Selina’s father, Deighton Boyce, is an unskilled and uneducated factory worker. His only asset is his buoyant and free-spirited personality, which carries him through various disappointments. When the accounting course he takes through the mail does not land him a job with a white accounting agency, he turns his back on the business world, dismissing it as hopelessly racist. He picks up a trumpet and is determined, for a time, to become a great jazz musician. Through all of his dreams and illusions, Selina is by his side, believing in him and protecting him from the cold blast of his wife’s derision. Silla Boyce wants only enough money to put a down payment on a house. She works at a factory to accomplish this end and deeply resents her husband’s unwillingness to surrender his dreams and embrace hers.

When Deighton learns that he has inherited a piece of land in Barbados, he begins to spin fantastic dreams about moving his family back to their homeland to live like proper landowners. The land represents to Deighton everything his black skin color has denied him: social status, communal respect, and a life of ease. Silla, however, has no intention of giving up her dream of a home and place in America, and she entertains no romantic illusions about life back in their homeland. In fact, as she explains to Selina, she remembers her life there as filled with torturous labor and unbearable isolation. To expect things to be any different because of a small plot of land is, to Silla, just another of her husband’s illusions.

When Silla succeeds in a scheme to sell the land for money to buy a house, the tenuous thread between the husband and wife breaks. Deighton feigns forgiveness and cons Silla into giving him the money to deposit in the bank, and instead he spends it all on a shopping spree for the family, returning home with every penny spent. From that moment, a cold silence pervades the Boyce home. Silla is determined to work for the money she lost; Deighton is determined to give her no support. When Deighton crushes his arm in a factory accident, he gives up all hope and resigns himself to the ascetic religious cult of Father Peace, who requires of his followers a total denial of earthly attachments, including marriage and family, and an immersion in a closed community of the faithful. Deighton leaves his family to work in this commune. Silla is so angered by his abandonment that she reports her husband’s illegal immigrant status to authorities, and he is deported. Soon after, the family learns that he fell or jumped overboard and drowned just as his ship reached the shores of Barbados.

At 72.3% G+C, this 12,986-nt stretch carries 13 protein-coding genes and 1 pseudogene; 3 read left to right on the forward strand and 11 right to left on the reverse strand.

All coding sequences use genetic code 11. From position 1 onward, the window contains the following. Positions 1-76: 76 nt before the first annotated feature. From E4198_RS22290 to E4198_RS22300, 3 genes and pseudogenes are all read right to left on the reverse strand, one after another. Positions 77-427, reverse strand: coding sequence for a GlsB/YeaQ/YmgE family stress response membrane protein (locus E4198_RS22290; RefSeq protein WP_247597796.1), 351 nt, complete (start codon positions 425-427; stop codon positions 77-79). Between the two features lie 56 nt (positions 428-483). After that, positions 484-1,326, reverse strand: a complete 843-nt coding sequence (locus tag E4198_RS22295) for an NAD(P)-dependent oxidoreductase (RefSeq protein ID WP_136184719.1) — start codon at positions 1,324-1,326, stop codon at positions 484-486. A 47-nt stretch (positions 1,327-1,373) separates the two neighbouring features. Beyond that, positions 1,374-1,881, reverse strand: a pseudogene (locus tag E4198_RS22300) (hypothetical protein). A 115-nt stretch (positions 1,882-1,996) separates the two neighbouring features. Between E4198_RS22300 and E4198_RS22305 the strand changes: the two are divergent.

Having been robbed of her only source of light and love by a mother who cannot understand her, Selina embarks on a painful process of self-discovery. She derives insight and strength from the eccentric role models of the bohemian Suggie, who instructs her in the power of passion, and the hairdresser Miss Thompson, whose strength and autonomy impress upon Selina the need for self-assurance and endurance. She meets Clive Springer, a war-beaten artist. He becomes her lover and educates her in the ways of the world, helping her to see her need to fight the “invisibility” caused by racism and antifeminism, both of which the growing Selina has begun to encounter. Selina plans to join a group of Barbados immigrants who meet to plan their assimilation into American society. Though she does not share their objectives, which she identifies as those of her mother, she hopes to win a monetary award and use it to escape with Clive. Ultimately, however, she is unable to overcome her feelings of hypocrisy and accept the award. She also realizes that Clive must be left behind in her search for self. The novel closes with Selina’s realization that she shares more of her mother’s strong and determined qualities than her father’s weaknesses, and a new mutual respect is achieved between mother and daughter. The strength her mother has bequeathed to Selina enables her to turn her back on all that is familiar and reach out for her roots to find a sense of who she is.